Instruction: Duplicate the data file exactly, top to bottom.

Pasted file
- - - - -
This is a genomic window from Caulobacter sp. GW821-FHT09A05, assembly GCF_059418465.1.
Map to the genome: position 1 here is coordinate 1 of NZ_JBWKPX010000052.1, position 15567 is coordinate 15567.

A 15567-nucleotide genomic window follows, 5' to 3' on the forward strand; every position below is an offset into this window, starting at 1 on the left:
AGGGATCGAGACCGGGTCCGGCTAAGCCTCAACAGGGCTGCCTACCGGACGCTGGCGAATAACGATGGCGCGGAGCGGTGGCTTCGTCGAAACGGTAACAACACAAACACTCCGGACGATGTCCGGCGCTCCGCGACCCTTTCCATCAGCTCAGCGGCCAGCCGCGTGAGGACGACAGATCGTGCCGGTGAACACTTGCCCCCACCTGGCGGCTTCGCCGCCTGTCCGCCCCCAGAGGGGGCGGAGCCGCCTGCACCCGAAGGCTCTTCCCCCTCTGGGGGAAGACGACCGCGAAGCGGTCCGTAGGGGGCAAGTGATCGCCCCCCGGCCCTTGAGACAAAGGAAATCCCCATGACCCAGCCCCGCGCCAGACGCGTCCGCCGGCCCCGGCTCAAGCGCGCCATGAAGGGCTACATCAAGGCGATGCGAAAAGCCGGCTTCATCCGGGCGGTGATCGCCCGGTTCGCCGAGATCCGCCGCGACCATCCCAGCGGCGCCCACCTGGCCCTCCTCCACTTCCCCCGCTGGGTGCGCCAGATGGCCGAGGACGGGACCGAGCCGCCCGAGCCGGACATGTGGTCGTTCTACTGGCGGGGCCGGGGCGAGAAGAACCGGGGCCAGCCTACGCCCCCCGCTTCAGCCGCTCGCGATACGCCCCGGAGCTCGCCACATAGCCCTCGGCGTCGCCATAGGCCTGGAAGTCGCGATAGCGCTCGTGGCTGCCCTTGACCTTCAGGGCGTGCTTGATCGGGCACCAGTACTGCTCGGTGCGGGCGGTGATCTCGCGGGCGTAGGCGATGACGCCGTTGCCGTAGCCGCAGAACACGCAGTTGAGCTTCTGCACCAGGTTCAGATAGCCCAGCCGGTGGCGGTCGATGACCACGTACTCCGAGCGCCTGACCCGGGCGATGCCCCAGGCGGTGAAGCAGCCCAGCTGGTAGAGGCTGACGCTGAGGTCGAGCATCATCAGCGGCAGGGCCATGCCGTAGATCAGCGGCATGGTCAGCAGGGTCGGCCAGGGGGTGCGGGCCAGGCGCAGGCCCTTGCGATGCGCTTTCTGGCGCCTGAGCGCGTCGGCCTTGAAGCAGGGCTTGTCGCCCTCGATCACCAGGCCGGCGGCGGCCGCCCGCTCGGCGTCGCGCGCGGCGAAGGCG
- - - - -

This is a genomic window from Caulobacter sp. GW821-FHT09A05, assembly GCF_059418465.1.
Map to the genome: position 1 here is coordinate 1 of NZ_JBWKPX010000052.1, position 15567 is coordinate 15567.

A 15567-nucleotide genomic window follows, 5' to 3' on the forward strand; every position below is an offset into this window, starting at 1 on the left:
AGGGATCGAGACCGGGTCCGGCTAAGCCTCAACAGGGCTGCCTACCGGACGCTGGCGAATAACGATGGCGCGGAGCGGTGGCTTCGTCGAAACGGTAACAACACAAACACTCCGGACGATGTCCGGCGCTCCGCGACCCTTTCCATCAGCTCAGCGGCCAGCCGCGTGAGGACGACAGATCGTGCCGGTGAACACTTGCCCCCACCTGGCGGCTTCGCCGCCTGTCCGCCCCCAGAGGGGGCGGAGCCGCCTGCACCCGAAGGCTCTTCCCCCTCTGGGGGAAGACGACCGCGAAGCGGTCCGTAGGGGGCAAGTGATCGCCCCCCGGCCCTTGAGACAAAGGAAATCCCCATGACCCAGCCCCGCGCCAGACGCGTCCGCCGGCCCCGGCTCAAGCGCGCCATGAAGGGCTACATCAAGGCGATGCGAAAAGCCGGCTTCATCCGGGCGGTGATCGCCCGGTTCGCCGAGATCCGCCGCGACCATCCCAGCGGCGCCCACCTGGCCCTCCTCCACTTCCCCCGCTGGGTGCGCCAGATGGCCGAGGACGGGACCGAGCCGCCCGAGCCGGACATGTGGTCGTTCTACTGGCGGGGCCGGGGCGAGAAGAACCGGGGCCAGCCTACGCCCCCCGCTTCAGCCGCTCGCGATACGCCCCGGAGCTCGCCACATAGCCCTCGGCGTCGCCATAGGCCTGGAAGTCGCGATAGCGCTCGTGGCTGCCCTTGACCTTCAGGGCGTGCTTGATCGGGCACCAGTACTGCTCGGTGCGGGCGGTGATCTCGCGGGCGTAGGCGATGACGCCGTTGCCGTAGCCGCAGAACACGCAGTTGAGCTTCTGCACCAGGTTCAGATAGCCCAGCCGGTGGCGGTCGATGACCACGTACTCCGAGCGCCTGACCCGGGCGATGCCCCAGGCGGTGAAGCAGCCCAGCTGGTAGAGGCTGACGCTGAGGTCGAGCATCATCAGCGGCAGGGCCATGCCGTAGATCAGCGGCATGGTCAGCAGGGTCGGCCAGGGGGTGCGGGCCAGGCGCAGGCCCTTGCGATGCGCTTTCTGGCGCCTGAGCGCGTCGGCCTTGAAGCAGGGCTTGTCGCCCTCGATCACCAGGCCGGCGGCGGCCGCCCGCTCGGCGTCGCGCGCGGCGAAGGCG